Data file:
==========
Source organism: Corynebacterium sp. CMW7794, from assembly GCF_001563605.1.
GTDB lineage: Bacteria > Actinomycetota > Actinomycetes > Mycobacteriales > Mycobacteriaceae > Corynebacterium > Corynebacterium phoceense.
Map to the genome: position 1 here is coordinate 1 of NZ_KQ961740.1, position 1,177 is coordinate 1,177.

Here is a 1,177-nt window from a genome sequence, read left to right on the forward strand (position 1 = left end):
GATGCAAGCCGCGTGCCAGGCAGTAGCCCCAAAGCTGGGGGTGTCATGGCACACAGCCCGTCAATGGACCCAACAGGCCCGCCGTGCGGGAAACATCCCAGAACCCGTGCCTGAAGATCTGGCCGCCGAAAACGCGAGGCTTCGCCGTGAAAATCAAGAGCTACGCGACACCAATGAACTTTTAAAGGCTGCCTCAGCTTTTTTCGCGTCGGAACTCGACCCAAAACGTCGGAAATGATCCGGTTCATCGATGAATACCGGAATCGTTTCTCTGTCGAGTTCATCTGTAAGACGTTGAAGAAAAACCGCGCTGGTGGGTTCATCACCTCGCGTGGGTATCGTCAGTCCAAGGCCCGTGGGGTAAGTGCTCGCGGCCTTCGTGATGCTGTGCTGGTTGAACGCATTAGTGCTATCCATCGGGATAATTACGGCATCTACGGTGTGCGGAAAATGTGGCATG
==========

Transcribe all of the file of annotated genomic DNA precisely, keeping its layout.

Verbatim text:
Source organism: Corynebacterium sp. CMW7794, from assembly GCF_001563605.1.
GTDB lineage: Bacteria > Actinomycetota > Actinomycetes > Mycobacteriales > Mycobacteriaceae > Corynebacterium > Corynebacterium phoceense.
Map to the genome: position 1 here is coordinate 1 of NZ_KQ961740.1, position 1,177 is coordinate 1,177.

Here is a 1,177-nt window from a genome sequence, read left to right on the forward strand (position 1 = left end):
GATGCAAGCCGCGTGCCAGGCAGTAGCCCCAAAGCTGGGGGTGTCATGGCACACAGCCCGTCAATGGACCCAACAGGCCCGCCGTGCGGGAAACATCCCAGAACCCGTGCCTGAAGATCTGGCCGCCGAAAACGCGAGGCTTCGCCGTGAAAATCAAGAGCTACGCGACACCAATGAACTTTTAAAGGCTGCCTCAGCTTTTTTCGCGTCGGAACTCGACCCAAAACGTCGGAAATGATCCGGTTCATCGATGAATACCGGAATCGTTTCTCTGTCGAGTTCATCTGTAAGACGTTGAAGAAAAACCGCGCTGGTGGGTTCATCACCTCGCGTGGGTATCGTCAGTCCAAGGCCCGTGGGGTAAGTGCTCGCGGCCTTCGTGATGCTGTGCTGGTTGAACGCATTAGTGCTATCCATCGGGATAATTACGGCATCTACGGTGTGCGGAAAATGTGGCATG